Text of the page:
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  • Update Indonesia's Legislative Election of 2014; Live Quick Count in Progress

    After the polling stations closed at 13:00 local time on Wednesday (09/04), the quick count for Indonesia's 2014 legislative election has started. Contrary to previous election years, the General Election Commission (KPU) will not release the official results of the election quickly. The official outcome of the 2014 parliamentary election is expected to be announced on 9 May 2014. Below, the preliminary results of the quick count are presented. These scores may still be updated as new data come in.

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  • Update Indonesia Elections 2014; Parliamentary Election 9 April 2014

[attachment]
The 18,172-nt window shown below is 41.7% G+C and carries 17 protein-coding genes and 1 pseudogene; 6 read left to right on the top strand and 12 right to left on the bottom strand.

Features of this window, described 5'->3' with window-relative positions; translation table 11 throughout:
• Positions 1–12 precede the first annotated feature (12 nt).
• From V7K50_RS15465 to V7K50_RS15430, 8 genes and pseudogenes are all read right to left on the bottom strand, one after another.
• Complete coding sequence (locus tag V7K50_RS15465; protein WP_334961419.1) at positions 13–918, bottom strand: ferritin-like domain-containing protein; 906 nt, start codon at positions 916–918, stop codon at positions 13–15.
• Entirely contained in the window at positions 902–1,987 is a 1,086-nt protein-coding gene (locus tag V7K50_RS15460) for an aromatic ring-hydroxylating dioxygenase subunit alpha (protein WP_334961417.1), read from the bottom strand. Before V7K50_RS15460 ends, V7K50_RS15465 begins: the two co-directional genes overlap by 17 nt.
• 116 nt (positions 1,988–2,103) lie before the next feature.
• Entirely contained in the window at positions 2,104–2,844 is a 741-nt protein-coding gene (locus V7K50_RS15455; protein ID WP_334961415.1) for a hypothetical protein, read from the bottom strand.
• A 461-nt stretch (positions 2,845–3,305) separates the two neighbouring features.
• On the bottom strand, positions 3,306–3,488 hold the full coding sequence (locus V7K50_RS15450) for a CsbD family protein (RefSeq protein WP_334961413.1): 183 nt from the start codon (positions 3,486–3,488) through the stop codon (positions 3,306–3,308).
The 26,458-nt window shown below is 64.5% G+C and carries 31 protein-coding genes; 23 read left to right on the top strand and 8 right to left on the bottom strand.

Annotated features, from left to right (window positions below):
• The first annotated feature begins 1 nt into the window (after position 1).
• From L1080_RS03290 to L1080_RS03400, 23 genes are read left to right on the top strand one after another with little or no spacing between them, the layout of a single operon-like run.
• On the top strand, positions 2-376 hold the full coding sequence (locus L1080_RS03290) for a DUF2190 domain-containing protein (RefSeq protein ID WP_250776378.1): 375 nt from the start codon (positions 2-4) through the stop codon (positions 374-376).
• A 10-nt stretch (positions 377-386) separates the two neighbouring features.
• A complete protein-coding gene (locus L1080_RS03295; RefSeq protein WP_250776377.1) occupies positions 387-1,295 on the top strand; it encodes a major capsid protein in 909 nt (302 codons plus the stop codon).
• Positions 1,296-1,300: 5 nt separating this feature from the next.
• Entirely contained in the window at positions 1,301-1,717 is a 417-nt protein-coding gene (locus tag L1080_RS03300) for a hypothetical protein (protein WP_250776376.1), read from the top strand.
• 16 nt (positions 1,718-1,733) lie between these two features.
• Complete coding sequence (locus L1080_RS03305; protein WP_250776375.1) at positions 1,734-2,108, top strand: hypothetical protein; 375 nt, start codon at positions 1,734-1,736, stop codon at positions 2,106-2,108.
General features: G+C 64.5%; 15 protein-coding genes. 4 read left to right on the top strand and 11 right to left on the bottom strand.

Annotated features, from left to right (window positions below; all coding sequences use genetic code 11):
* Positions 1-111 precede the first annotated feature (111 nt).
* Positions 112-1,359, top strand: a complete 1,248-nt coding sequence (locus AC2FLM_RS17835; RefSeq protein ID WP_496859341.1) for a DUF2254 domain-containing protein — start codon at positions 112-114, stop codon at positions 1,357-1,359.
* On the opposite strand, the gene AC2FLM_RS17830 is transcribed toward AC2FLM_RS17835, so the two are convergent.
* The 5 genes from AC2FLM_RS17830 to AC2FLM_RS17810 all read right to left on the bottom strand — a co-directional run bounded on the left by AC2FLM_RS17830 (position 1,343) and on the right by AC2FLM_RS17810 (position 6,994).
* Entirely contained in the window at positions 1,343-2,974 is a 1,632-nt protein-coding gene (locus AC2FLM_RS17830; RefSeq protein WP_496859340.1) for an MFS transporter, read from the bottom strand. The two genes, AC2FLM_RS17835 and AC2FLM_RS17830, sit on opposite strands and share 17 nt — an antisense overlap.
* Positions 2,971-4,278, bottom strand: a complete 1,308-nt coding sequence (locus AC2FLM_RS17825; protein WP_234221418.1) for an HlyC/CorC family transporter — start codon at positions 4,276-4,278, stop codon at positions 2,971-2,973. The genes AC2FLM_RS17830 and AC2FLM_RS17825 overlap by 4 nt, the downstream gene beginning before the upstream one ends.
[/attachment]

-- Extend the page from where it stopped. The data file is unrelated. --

Today (Wednesday 09/04), the people of Indonesia will choose their representatives for the national and regional legislative institutions. Polling stations have been open since 07:00 local time. Although there are about 190 million Indonesians who are eligible to vote (out of a total population of around 250 million), the turnout may be much lower. At stake are 560 seats in the House of Representatives (DPR), 132 seats in the Regional Consultative Council (DPD), and about 19,000 local government positions.

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Latest Columns Indonesian Government

  • Economic Packages Indonesia: Key to Success Lies in Regions

    Economic Policy Packages Indonesia: Key to Success Lies in Regions